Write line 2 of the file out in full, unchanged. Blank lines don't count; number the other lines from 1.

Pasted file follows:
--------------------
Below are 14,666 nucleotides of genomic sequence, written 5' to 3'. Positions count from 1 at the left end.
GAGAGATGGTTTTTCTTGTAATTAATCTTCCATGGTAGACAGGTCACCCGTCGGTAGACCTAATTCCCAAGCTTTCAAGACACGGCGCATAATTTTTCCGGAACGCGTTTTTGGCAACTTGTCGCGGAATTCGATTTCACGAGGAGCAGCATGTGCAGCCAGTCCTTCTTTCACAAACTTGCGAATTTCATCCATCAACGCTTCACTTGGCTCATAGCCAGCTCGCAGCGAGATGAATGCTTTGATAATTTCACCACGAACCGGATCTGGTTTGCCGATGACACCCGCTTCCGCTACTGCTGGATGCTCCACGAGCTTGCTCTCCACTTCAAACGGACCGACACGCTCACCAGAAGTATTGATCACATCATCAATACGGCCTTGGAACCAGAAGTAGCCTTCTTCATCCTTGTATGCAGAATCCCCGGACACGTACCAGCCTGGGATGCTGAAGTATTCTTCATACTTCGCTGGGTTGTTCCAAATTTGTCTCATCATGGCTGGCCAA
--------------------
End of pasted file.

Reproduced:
GAGAGATGGTTTTTCTTGTAATTAATCTTCCATGGTAGACAGGTCACCCGTCGGTAGACCTAATTCCCAAGCTTTCAAGACACGGCGCATAATTTTTCCGGAACGCGTTTTTGGCAACTTGTCGCGGAATTCGATTTCACGAGGAGCAGCATGTGCAGCCAGTCCTTCTTTCACAAACTTGCGAATTTCATCCATCAACGCTTCACTTGGCTCATAGCCAGCTCGCAGCGAGATGAATGCTTTGATAATTTCACCACGAACCGGATCTGGTTTGCCGATGACACCCGCTTCCGCTACTGCTGGATGCTCCACGAGCTTGCTCTCCACTTCAAACGGACCGACACGCTCACCAGAAGTATTGATCACATCATCAATACGGCCTTGGAACCAGAAGTAGCCTTCTTCATCCTTGTATGCAGAATCCCCGGACACGTACCAGCCTGGGATGCTGAAGTATTCTTCATACTTCGCTGGGTTGTTCCAAATTTGTCTCATCATGGCTGGCCAA